Blundering at the 19th Annual Eastern Class Championship in Sturbridge.

Blunderprone
Blunderprone
Mar 14, 2010, 11:21 AM |
6
 

 

I thought I’d pause in the Lone Pine 1975 series to provide myself with some cathartic analysis of the three losses at my most recent tournament.  To put things in perspective, I’ve been in the process of transitioning positions at my main job and started teaching part time. In addition, I have a very “exciting” home environment that keeps me up at night chasing rebellious teens. Why don’t I just put chess on a shelf?  This is my outlet, where I can blow off steam. Once I enter that arena, and hit that clock, the meditative process begins and for the most part, I can put out of mind all the other things, in theory.

 

 

 

In practice, I have been distracted as will be seen in my game. I was walking into round 3 with a point and a half.  My opponent was of equal rating but of fractional age in relation to my own. I played the White side of a QGD with the first four moves being classic 1.d4 d5 2.c4 e6 3.Nc3 Nf6 4.Nf3  as we entered the three knights variation. Here my opponent plays 4…b6 an oddball in my book. I attempted to play via classic rules and exchanged first in the center creating an opportunity to play into a hopefully a minority attack.  But I never got there.  Asleep at the wheel, I played rote moves and opted to castle versus taking aggressive action on my opponent’s underdeveloped queenside. Then I wasted my time with pawn moves and closed myself in for my opponent to walk in with a Queen and knight.  Here is that debacle:

 

 

In round four I was in a swashbuckling spirit as I was facing  an opponent I often face at the club. I had a pretty good score against him and just plain old felt like taking a risk… at a tournament. I had been studying the Winawer Gambit in the Slav at a cursory level and thought “ wouldn’t it be cool to surprise Mark with this?  Well, in hindsight, I was totally unprepared and only knew the first few moves and not the true spirit of the gambit. It went abysmally wrong from about move 6 until I finally  threw in the towel. Here is that debacle:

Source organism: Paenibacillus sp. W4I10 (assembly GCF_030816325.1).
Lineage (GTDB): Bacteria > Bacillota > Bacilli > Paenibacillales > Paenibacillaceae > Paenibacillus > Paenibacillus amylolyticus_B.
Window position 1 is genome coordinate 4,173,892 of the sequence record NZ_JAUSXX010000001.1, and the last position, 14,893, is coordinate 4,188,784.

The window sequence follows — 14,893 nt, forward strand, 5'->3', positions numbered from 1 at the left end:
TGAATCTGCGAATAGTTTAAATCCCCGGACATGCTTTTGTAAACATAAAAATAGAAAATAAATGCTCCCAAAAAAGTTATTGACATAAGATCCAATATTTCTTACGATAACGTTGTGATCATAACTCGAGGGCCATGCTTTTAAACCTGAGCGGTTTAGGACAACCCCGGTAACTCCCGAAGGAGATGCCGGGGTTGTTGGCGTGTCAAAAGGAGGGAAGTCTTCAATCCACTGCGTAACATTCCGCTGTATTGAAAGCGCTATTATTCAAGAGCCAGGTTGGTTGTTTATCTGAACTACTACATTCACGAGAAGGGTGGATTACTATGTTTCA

In the last round, my opponent barely could see over the king. What distracted me most was this odd looking security blanket device the kid had. I should have taken a photo of it but this is what I found on the web that came close to it:

 

“What’s that?” said the mean looming figure from the Black pieces pointing to the crocodile shaped thing.

 

“A pencil case” said the heroic voice.

 

“No its not, it’s a crocodile!” exclaimed the bully as if to say under his breath, “ you expect THAT to protect you?”

 

Calmly, our small hero said, “ It’s a crocodile pencil case, sir.”

 

Such a device was fitting for the swamp of the  Caro-Kann I fell into. I missed some really aggressive moves in the middle game and by move 26 I resigned as the crocodile was about to consume my queen.

 

Here is THAT debacle:

 

 

It actually was good to review these games and put the key positions in my “daily dose” study patterns. I am practicing for the World Open this year. The Part time teaching gig will reward me with the means to get there. Continuing to play even at half capacity of my full strength is better than dusting off rust a month prior to the big event. Thank god I don’t put much stock in my rating. It’s only a game. On the bright side, I played through some fog, went on an adventure and challenged a fierce little crocodile.  There’s always NEXT TIME!